IT has been a year of Duterte’s presidency. One of the first things he did in his first week in office was to name government officials involved in the illegal drug trade in the Philippines as reflected in intelligence reports.
The first time he did that was during the 69th anniversary of the Philippine Air Force on July 5, 2016. Compelled by his “sacred duty” to our nation, Duterte did away with his prepared speech and mentioned the names of five police generals.
When I returned to the Philippines in February 2017, along with 12 other lucky folks, I had the opportunity to meet the President in Malacañang. He showed us the thick list of government officials benefiting from drug syndicates. It was mortifying to know that we are by all means a narco-state.
But where’s the outrage comparable to the one our country once unleashed against the illegal gambling called jueteng?
I was in EDSA 2. I was there for three consecutive days, shouting Erap Resign! How jueteng corrupted Philippine politics was the fuse of that mass uprising.
During that time, the Philippine Center for Investigative Journalism (PCIJ) was very active in exposing and reporting on the network of jueteng operations. It had a report called “Jueteng Nation,” which was about the intimate “dynamics of clan politics and political patronage…” and the role of the police and politicians in protecting jueteng operations.
Jueteng isn’t just an illegal gambling game. In “Philippine Governance: Merging Politics and Crime,” Peter Kreuzz mentioned what a staff member of the Catholic Bishops’ Conference of the Philippines (CBCP) had told him about how jueteng operates:
“[V]iolence is part of the game… So you will see a lot of disappearances. The police will say ‘Yes, it was a personal quarrel. He had been liquidated.’ You just see somebody dumped somewhere. No, this is because of gambling . . . Another level of government sponsored violence—because of gambling. Gambling brings about violence in this country . . . The nut of violence, although it is not reported as such, is the fruit of gambling. Because down the line, to the village level, the moment you fail to pay even just P100, you’re dead.”
The message is simple: people get killed because of jueteng and its government protectors are enabling this violence. In March 2010, a jueteng whistleblower was killed in Pasay. In March 2013, violence erupted because of rivalry between jueteng groups. In September 2015, collectors of jueteng were killed. These are just the incidences of violence reported by media. Now, if gambling brings about violence in the Philippines, what more shabu?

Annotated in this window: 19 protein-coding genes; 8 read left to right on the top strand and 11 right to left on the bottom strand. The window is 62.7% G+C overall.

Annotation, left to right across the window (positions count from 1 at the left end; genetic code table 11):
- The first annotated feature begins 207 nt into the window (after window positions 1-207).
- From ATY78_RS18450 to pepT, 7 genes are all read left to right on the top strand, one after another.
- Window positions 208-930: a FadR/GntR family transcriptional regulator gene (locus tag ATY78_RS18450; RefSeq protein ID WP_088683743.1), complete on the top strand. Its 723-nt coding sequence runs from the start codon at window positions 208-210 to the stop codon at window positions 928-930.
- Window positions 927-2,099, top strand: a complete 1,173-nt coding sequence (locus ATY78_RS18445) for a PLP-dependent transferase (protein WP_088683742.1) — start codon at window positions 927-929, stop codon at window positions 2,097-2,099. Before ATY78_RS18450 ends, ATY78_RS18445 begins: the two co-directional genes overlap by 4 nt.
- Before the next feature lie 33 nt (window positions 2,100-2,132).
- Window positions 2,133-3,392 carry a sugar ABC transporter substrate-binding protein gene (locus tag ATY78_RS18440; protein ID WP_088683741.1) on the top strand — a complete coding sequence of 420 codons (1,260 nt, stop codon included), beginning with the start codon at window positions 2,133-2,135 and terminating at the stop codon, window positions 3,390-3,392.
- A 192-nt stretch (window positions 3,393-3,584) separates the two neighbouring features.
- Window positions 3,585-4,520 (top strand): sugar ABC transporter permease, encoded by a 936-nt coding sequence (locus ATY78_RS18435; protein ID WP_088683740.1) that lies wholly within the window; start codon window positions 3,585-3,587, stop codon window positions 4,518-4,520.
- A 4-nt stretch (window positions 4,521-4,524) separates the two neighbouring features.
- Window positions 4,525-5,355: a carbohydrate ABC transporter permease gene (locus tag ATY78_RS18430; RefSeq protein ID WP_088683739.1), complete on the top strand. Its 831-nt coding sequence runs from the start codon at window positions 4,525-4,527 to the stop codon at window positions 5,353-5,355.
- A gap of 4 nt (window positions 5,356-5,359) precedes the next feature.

The shabu trade is a more deadly and dangerous illegal trade than jueteng. It’s a trade that destroys individuals, families, communities—an entire nation. Just like in jueteng, people in the trade get liquidated, dumped somewhere, never to be heard from again. If you’re a user or a pusher who can’t remit, you’re surely dead, just like if you fail to pay even just 100 pesos in jueteng. To appropriate what the CBCP staff interviewed by Kreuzz said, the nut of violence, although it is not reported as such, is the fruit of shabu.
Just like jueteng, the shabu trade is a network composed of street-level dealers, police protectors, and politicians.
We launched a massive uprising against how jueteng corrupted Philippine politics. Duterte beckoned us to raise our fists against how the illegal drug trade did that to our country. The question that the opposition must help answer is how to dismantle the machinery of narco-politics in the country. They haven’t done that. They just want to criticize and, worse, unseat Duterte without giving the nation any practical and swift solution to this problem.
In EDSA 2, Sanlakas had this huge banner saying “Resign All.” The resignation of government officials implicated in the illegal drug trade must be the battlecry of billionaires like Loida Nicolas Lewis, civil society groups, the CBCP, and Filipino intellectuals, and not the resignation of the President who is willing to sacrifice his life, honor, and even the presidency to save the next generation from the hell of the Shabu Republic.